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Old dogs, new tech

Speed read
  • Dogs are highly-variable animals that share our environment
  • We can learn a lot about human aging by studying our companion animals
  • The Dog Aging Project enlists citizen scientists to collect dog aging data for current and future researchers

Depending on who you ask, dogs and humans have been best friends for about 15,000 years. They’ve hunted with us, they’ve protected us, and they are now the most prolific consumers of belly rubs on the entire planet.

10,000 dogs. Learning the whys behind the length of dogs’ lifespans is the impetus for the largest research data-gathering project of its kind, the Dog Aging Project. Courtesy UW Medicine.

Though many people treat their dog as they would a child, we don’t share much in common with the physical appearance of our furry friends. But we do share the same living conditions.

“Dogs live in our environments, and they have a healthcare system that is almost as sophisticated as the human healthcare system. They get the same diseases as us,” says Daniel Promislow of the University of Washington. “We can learn a huge amount about aging in dogs by studying them, and what we learn about dogs is likely to also be helpful to their humans as well.”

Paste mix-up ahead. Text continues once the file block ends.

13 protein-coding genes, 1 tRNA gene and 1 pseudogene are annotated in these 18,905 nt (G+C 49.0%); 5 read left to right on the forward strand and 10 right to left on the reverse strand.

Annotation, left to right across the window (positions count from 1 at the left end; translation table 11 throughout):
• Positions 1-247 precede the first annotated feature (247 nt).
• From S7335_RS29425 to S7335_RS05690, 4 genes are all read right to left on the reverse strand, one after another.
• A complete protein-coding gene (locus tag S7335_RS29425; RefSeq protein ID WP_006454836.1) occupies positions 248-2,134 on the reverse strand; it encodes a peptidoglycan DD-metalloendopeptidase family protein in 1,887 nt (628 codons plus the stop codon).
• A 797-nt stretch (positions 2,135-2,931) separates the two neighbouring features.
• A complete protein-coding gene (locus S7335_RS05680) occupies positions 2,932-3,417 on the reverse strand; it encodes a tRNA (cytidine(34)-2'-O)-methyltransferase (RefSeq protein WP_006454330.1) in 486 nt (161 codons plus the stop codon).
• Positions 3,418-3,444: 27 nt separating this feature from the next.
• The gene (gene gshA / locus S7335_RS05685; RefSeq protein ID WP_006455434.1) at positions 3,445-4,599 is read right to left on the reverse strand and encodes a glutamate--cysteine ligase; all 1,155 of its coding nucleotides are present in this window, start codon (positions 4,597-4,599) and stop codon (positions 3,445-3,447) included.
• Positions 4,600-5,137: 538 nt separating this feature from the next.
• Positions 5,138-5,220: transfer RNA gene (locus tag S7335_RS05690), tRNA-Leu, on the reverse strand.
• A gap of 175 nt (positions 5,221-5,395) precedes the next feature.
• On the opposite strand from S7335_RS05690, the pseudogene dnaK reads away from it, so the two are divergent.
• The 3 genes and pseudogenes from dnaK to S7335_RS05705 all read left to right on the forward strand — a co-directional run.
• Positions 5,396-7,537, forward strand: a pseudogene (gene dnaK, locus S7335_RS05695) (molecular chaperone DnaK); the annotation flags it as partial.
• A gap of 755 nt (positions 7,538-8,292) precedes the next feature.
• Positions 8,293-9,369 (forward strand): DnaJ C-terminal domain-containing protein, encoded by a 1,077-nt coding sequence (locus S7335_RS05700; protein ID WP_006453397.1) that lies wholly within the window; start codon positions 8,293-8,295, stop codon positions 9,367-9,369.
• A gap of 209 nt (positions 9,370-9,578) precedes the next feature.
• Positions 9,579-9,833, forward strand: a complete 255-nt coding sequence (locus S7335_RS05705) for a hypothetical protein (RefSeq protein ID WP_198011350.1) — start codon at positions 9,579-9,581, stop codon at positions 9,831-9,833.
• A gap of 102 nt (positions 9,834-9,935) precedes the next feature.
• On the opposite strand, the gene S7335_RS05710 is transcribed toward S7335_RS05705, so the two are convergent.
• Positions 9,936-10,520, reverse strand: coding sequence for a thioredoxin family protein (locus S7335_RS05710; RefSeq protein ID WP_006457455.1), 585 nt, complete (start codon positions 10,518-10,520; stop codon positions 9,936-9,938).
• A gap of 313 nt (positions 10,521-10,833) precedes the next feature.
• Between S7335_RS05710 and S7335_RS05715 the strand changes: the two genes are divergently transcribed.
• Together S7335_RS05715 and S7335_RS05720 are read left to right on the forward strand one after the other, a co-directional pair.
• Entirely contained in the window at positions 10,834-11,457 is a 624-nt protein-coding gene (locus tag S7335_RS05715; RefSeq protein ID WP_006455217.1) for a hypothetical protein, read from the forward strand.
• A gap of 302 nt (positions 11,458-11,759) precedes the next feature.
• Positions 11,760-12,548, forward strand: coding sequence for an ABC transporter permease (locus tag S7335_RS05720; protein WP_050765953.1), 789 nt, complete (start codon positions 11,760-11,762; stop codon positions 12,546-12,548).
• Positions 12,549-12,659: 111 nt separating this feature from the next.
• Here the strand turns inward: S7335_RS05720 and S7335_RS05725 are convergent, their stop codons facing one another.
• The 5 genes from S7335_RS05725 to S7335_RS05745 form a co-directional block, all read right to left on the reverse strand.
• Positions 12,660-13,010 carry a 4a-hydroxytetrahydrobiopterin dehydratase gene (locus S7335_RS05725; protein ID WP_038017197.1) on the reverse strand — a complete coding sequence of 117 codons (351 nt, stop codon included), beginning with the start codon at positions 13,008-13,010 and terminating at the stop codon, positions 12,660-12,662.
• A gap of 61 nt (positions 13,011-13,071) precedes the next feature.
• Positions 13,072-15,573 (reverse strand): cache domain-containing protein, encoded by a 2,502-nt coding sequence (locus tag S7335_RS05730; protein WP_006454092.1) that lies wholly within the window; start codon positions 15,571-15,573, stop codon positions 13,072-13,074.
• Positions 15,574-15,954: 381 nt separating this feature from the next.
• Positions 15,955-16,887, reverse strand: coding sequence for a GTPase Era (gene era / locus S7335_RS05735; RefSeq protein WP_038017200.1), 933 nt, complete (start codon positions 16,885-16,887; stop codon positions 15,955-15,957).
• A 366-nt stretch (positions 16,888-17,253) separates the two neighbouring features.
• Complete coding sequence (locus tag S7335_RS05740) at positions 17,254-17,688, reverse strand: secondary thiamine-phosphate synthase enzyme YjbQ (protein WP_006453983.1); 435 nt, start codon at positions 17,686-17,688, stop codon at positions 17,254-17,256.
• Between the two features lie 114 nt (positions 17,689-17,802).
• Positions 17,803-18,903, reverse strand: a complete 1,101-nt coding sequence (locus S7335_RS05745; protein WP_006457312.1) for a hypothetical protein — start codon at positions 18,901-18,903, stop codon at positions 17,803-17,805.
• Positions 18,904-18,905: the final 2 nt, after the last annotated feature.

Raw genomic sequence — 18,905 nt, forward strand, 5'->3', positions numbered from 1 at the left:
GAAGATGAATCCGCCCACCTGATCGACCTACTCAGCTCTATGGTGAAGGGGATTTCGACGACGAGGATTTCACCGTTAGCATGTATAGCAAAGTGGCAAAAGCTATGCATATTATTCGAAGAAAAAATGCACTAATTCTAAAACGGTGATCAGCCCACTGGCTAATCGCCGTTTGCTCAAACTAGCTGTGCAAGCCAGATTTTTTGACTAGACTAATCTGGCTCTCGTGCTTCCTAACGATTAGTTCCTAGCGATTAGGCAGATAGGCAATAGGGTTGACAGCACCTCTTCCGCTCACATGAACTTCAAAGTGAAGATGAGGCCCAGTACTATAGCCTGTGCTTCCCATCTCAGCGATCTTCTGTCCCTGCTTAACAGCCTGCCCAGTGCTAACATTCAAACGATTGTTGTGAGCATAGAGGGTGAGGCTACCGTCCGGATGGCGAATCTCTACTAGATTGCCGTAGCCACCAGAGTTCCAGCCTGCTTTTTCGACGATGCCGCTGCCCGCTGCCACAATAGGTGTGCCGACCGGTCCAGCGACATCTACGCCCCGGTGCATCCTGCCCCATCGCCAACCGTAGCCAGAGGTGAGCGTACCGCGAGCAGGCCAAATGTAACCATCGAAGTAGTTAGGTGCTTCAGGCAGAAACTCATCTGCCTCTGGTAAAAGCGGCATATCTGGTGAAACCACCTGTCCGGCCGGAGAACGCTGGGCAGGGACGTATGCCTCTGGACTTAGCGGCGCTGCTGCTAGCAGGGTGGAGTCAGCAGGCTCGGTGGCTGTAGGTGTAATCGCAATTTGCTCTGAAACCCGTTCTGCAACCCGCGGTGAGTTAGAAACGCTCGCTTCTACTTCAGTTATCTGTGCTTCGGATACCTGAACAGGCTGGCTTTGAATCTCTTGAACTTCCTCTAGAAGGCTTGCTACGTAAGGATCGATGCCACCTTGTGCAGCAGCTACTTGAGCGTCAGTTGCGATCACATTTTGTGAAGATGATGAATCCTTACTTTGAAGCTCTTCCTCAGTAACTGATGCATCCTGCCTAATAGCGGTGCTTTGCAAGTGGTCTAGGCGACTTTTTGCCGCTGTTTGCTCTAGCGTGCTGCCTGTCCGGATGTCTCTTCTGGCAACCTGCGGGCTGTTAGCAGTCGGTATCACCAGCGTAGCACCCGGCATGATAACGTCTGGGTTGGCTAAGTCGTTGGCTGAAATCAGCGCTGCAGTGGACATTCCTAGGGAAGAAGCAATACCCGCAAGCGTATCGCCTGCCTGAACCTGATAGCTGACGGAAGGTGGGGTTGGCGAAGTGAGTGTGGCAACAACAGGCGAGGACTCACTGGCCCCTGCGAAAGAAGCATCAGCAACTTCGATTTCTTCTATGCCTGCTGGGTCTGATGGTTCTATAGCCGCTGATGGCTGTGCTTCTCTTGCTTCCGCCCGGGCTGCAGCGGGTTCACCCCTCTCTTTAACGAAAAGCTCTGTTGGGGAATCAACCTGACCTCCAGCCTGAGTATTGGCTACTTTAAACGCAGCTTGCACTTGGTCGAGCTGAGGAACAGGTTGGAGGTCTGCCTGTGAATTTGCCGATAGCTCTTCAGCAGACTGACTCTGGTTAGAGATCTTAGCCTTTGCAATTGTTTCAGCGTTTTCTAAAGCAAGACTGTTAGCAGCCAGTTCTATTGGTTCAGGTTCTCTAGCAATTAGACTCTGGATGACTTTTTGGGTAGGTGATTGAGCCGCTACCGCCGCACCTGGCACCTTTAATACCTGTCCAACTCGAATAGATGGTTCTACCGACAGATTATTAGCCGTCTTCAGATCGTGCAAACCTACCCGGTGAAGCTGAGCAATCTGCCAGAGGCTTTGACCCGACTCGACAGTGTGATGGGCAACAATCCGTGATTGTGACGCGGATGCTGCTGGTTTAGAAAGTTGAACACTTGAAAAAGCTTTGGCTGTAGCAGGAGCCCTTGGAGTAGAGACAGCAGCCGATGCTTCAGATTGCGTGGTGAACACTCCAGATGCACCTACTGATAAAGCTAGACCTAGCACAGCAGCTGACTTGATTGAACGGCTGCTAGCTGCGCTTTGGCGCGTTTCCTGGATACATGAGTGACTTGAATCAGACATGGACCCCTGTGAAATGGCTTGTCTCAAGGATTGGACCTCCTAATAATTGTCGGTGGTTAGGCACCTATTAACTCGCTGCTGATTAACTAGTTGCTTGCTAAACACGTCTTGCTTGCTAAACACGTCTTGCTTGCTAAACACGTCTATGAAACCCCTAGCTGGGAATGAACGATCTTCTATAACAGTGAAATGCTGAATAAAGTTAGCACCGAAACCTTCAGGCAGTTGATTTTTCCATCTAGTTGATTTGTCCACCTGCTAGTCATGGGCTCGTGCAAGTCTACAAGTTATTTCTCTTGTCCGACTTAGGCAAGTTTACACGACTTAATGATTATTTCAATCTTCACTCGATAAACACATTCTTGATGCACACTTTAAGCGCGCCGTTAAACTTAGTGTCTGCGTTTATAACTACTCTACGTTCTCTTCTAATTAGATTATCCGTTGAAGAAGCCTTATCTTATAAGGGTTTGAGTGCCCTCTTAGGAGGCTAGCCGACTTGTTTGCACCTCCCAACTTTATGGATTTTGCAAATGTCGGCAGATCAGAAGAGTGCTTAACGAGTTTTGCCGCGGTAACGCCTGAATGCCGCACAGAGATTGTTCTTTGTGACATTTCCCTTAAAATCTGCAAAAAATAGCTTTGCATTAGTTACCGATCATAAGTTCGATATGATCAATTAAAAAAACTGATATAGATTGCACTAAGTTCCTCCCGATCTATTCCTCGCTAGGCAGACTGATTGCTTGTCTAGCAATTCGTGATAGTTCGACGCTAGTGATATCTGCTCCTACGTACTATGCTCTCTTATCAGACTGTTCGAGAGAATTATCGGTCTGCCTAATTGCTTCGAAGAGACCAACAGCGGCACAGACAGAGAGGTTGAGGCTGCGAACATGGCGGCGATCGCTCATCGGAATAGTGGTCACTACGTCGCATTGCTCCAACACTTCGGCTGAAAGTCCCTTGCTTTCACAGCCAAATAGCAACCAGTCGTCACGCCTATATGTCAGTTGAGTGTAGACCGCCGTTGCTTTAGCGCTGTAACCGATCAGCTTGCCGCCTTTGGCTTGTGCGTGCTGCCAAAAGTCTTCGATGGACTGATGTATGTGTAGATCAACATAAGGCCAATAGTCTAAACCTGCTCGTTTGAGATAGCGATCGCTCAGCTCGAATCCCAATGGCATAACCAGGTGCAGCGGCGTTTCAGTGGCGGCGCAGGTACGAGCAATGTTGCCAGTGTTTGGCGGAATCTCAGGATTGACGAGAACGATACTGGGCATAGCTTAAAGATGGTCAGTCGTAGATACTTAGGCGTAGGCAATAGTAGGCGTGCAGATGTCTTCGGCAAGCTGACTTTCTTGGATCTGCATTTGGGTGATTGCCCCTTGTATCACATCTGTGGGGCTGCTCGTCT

Promislow co-directs the Dog Aging Project, a study to better understand the effects of genes, lifestyle, and environment on various dogs. While the study is only taking data about our canine companions right now, it could help us better understand how the aging process itself works. 

Old dogs, new tricks

Discovering health and environmental factors linked to longer lifespans in dogs is a central piece of the Dog Aging Project. As Promislow points out, dogs have a lot to offer in terms of studying the variability of the aging process.

<strong>Relaxed or playful, short or tall, the dog world has them all.</strong> Dogs offer incredible variety in size, shape, and behavior, which makes them excellent candidates for a massive study in dog health and longevity. “Dogs are the most variable mammal on the planet, and all you have to do is go to a dog park and look around and you'll see the incredible variability of size and shape and behavior,” says Promislow. “It turns out they also vary in the diseases that they experience as they age, and how long they live.”

To understand everything they can about each individual pooch, the researchers ask owners a long list of questions. They want to know if the owner’s house is carpeted, what kind of tree coverage shades the backyard, about the quality of their air and water quality, and much more. 

One specific question the researchers want to answer has to do with the effects rapamycin has on the aging process. This is a drug generally prescribed to help people who have just had a transplant, but it has shown a connection to longer healthy lifespans in mice. While only 500 dogs in the project will be part of the double-blind rapamycin study, it could lead to a major breakthrough.